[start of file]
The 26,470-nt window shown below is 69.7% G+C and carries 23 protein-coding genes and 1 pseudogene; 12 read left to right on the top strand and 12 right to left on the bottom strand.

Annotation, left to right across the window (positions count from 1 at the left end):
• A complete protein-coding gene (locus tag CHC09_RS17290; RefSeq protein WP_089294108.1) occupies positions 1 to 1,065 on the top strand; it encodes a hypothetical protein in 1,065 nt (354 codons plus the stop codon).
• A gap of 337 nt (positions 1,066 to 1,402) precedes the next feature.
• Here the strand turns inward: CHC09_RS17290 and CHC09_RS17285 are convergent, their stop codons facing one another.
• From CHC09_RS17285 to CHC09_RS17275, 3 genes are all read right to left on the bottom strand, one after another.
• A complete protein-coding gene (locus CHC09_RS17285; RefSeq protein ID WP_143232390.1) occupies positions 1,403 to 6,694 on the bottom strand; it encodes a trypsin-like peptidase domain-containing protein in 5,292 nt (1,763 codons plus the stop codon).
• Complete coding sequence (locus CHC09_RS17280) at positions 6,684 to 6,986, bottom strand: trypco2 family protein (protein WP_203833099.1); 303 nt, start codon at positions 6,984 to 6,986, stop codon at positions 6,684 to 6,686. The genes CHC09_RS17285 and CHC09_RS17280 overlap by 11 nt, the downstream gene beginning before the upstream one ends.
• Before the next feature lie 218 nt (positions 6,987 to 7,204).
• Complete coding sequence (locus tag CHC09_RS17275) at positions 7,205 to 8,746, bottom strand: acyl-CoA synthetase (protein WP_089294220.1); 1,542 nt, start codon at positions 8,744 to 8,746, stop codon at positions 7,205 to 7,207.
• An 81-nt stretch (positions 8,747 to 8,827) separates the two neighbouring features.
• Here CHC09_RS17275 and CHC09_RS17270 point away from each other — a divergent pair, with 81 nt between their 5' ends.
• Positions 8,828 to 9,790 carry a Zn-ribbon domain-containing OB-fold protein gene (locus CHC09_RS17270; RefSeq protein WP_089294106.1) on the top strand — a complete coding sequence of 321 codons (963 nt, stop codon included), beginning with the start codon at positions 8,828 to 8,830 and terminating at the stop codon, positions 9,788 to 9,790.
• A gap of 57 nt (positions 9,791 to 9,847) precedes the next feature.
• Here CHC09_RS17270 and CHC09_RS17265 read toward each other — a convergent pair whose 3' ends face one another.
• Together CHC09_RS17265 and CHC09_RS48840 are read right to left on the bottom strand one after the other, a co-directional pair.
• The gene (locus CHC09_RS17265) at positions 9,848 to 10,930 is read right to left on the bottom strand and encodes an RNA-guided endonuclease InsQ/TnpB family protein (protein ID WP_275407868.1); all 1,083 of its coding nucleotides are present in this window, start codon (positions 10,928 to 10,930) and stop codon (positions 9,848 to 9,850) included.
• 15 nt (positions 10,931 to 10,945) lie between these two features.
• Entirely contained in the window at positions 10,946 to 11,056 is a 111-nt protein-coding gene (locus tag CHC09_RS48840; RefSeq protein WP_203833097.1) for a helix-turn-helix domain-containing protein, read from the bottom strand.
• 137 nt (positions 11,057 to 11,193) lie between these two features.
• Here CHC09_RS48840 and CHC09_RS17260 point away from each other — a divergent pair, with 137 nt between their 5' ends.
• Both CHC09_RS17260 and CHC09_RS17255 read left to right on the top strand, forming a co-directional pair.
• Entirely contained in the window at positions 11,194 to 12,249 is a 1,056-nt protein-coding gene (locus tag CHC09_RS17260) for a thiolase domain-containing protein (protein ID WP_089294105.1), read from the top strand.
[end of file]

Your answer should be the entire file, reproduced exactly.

The 26,470-nt window shown below is 69.7% G+C and carries 23 protein-coding genes and 1 pseudogene; 12 read left to right on the top strand and 12 right to left on the bottom strand.

Annotation, left to right across the window (positions count from 1 at the left end):
• A complete protein-coding gene (locus tag CHC09_RS17290; RefSeq protein WP_089294108.1) occupies positions 1 to 1,065 on the top strand; it encodes a hypothetical protein in 1,065 nt (354 codons plus the stop codon).
• A gap of 337 nt (positions 1,066 to 1,402) precedes the next feature.
• Here the strand turns inward: CHC09_RS17290 and CHC09_RS17285 are convergent, their stop codons facing one another.
• From CHC09_RS17285 to CHC09_RS17275, 3 genes are all read right to left on the bottom strand, one after another.
• A complete protein-coding gene (locus CHC09_RS17285; RefSeq protein ID WP_143232390.1) occupies positions 1,403 to 6,694 on the bottom strand; it encodes a trypsin-like peptidase domain-containing protein in 5,292 nt (1,763 codons plus the stop codon).
• Complete coding sequence (locus CHC09_RS17280) at positions 6,684 to 6,986, bottom strand: trypco2 family protein (protein WP_203833099.1); 303 nt, start codon at positions 6,984 to 6,986, stop codon at positions 6,684 to 6,686. The genes CHC09_RS17285 and CHC09_RS17280 overlap by 11 nt, the downstream gene beginning before the upstream one ends.
• Before the next feature lie 218 nt (positions 6,987 to 7,204).
• Complete coding sequence (locus tag CHC09_RS17275) at positions 7,205 to 8,746, bottom strand: acyl-CoA synthetase (protein WP_089294220.1); 1,542 nt, start codon at positions 8,744 to 8,746, stop codon at positions 7,205 to 7,207.
• An 81-nt stretch (positions 8,747 to 8,827) separates the two neighbouring features.
• Here CHC09_RS17275 and CHC09_RS17270 point away from each other — a divergent pair, with 81 nt between their 5' ends.
• Positions 8,828 to 9,790 carry a Zn-ribbon domain-containing OB-fold protein gene (locus CHC09_RS17270; RefSeq protein WP_089294106.1) on the top strand — a complete coding sequence of 321 codons (963 nt, stop codon included), beginning with the start codon at positions 8,828 to 8,830 and terminating at the stop codon, positions 9,788 to 9,790.
• A gap of 57 nt (positions 9,791 to 9,847) precedes the next feature.
• Here CHC09_RS17270 and CHC09_RS17265 read toward each other — a convergent pair whose 3' ends face one another.
• Together CHC09_RS17265 and CHC09_RS48840 are read right to left on the bottom strand one after the other, a co-directional pair.
• The gene (locus CHC09_RS17265) at positions 9,848 to 10,930 is read right to left on the bottom strand and encodes an RNA-guided endonuclease InsQ/TnpB family protein (protein ID WP_275407868.1); all 1,083 of its coding nucleotides are present in this window, start codon (positions 10,928 to 10,930) and stop codon (positions 9,848 to 9,850) included.
• 15 nt (positions 10,931 to 10,945) lie between these two features.
• Entirely contained in the window at positions 10,946 to 11,056 is a 111-nt protein-coding gene (locus tag CHC09_RS48840; RefSeq protein WP_203833097.1) for a helix-turn-helix domain-containing protein, read from the bottom strand.
• 137 nt (positions 11,057 to 11,193) lie between these two features.
• Here CHC09_RS48840 and CHC09_RS17260 point away from each other — a divergent pair, with 137 nt between their 5' ends.
• Both CHC09_RS17260 and CHC09_RS17255 read left to right on the top strand, forming a co-directional pair.
• Entirely contained in the window at positions 11,194 to 12,249 is a 1,056-nt protein-coding gene (locus tag CHC09_RS17260) for a thiolase domain-containing protein (protein ID WP_089294105.1), read from the top strand.